From the Sirens’ Lips

Ancient cultures around the world saw the sea as a dangerous place, filled with beings who preyed upon people – especially men. The legatus of Gaul once wrote to Emperor Augustus claiming that he found a considerable number of nereids dead upon the sea-shore. Although most retelling of the Odyssey depict the sirens as little more than dangerous women leading men to their deaths, there have also been some studies that provide more depth.

The Fisher King

He is the last of the distinguished family line of guardians of the Holy Grail. But he was wounded. He was not only unable to fulfill his duties, he was also unable to father a next generation to carry on after his death. His impotence affected the fertility of his land, reducing it to a barren wasteland. All he could do was fish in the river near his castle and wait for the elusive “chosen one” who could heal him.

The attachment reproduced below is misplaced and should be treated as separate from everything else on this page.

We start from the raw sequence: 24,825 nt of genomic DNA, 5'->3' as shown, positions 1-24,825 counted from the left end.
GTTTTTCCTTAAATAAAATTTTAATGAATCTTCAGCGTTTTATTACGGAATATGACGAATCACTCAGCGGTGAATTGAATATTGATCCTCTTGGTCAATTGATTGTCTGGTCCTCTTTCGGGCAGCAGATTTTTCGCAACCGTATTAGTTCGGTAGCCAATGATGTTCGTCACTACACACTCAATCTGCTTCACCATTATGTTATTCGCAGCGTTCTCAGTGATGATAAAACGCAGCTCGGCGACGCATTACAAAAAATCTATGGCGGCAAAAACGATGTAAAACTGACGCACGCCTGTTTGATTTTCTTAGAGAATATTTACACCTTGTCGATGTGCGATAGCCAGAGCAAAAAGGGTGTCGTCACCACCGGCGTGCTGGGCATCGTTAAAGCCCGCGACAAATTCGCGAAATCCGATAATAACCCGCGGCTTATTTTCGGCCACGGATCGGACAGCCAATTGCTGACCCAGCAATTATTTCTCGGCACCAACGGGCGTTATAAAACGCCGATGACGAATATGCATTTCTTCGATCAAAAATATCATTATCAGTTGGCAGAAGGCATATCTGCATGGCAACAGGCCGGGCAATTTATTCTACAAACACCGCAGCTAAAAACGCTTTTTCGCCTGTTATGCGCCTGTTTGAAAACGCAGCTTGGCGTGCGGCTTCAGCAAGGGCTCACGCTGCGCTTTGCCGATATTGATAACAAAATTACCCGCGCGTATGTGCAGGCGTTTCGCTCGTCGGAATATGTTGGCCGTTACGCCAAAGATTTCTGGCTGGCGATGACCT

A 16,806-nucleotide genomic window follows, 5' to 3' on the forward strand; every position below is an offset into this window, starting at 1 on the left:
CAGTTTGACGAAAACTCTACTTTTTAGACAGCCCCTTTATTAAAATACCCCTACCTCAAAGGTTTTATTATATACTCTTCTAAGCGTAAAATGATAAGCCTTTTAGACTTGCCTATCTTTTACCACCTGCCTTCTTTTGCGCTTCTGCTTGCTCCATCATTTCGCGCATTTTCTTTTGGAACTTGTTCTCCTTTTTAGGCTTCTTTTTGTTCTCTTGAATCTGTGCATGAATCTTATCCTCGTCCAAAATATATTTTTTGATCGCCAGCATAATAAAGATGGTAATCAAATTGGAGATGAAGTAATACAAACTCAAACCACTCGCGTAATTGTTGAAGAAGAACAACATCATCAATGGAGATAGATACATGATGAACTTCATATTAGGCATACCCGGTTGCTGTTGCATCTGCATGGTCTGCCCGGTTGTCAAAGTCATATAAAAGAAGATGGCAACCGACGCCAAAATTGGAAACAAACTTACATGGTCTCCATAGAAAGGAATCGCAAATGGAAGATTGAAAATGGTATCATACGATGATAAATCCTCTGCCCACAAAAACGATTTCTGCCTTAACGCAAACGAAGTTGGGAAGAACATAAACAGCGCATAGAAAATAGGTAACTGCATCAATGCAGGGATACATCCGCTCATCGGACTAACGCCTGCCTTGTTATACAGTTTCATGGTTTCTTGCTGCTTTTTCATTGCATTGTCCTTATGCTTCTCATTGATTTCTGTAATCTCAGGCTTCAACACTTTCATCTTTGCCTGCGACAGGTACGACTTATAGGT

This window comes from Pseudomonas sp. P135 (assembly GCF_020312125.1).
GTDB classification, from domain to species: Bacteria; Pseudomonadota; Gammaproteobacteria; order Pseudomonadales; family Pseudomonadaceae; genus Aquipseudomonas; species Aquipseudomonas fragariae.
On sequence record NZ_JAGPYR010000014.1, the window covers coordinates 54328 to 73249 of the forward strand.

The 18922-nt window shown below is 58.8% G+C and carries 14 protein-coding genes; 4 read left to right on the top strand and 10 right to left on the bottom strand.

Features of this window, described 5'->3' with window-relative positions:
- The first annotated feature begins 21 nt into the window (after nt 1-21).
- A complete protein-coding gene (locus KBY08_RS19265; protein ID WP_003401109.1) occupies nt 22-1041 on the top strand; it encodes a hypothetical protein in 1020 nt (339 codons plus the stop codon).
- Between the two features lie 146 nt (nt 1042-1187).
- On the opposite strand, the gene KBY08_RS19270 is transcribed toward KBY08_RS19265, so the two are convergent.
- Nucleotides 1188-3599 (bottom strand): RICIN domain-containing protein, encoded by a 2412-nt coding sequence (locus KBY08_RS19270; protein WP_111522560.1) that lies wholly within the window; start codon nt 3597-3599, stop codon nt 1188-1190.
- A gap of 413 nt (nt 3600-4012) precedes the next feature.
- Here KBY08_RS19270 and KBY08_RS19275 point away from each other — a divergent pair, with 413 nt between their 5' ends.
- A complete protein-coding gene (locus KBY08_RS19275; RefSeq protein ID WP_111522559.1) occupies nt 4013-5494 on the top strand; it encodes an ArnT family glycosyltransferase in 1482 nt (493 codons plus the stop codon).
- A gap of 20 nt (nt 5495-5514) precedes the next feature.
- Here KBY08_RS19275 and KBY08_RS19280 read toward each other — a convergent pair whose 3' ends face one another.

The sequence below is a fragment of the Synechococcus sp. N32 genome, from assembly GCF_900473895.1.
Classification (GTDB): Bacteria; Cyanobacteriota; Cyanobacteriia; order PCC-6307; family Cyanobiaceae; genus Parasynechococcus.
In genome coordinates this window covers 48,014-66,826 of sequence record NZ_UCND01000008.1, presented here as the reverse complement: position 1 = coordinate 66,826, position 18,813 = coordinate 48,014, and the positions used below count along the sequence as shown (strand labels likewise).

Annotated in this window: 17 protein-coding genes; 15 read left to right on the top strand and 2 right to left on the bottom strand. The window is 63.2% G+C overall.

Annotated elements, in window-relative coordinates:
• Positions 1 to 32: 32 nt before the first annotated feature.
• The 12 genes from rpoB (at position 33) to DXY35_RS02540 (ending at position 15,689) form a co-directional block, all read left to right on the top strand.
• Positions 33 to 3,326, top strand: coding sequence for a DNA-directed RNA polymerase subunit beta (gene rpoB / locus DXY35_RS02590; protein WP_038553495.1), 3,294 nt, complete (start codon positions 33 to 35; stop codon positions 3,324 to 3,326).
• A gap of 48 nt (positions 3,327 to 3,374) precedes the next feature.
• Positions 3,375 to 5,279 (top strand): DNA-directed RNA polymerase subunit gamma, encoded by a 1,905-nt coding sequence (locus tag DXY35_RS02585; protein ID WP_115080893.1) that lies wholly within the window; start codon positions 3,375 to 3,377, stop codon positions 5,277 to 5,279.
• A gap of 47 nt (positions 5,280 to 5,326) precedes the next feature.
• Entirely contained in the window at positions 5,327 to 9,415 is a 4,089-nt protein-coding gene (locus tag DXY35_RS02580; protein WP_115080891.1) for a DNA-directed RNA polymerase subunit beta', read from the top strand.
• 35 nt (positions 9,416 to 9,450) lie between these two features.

Ancient Mothers of Drummers and the Art of Dance

The art of dance was incorporated in many religious rituals and festivals of ancient civilizations. From the third millennium BC, ancient Egyptians started to use dance as an integral part of their religious ceremonies, using dancers to perform important events such as divine tales and celestial patterns of shifting sun and stars. In ancient Greece, dance was very freely used for public purposes until it eventually brought about the birth of the popular Greek theatre in the 6th century BC. The first person in history to be called drummer was a woman – a Mesopotamian priestess, in fact.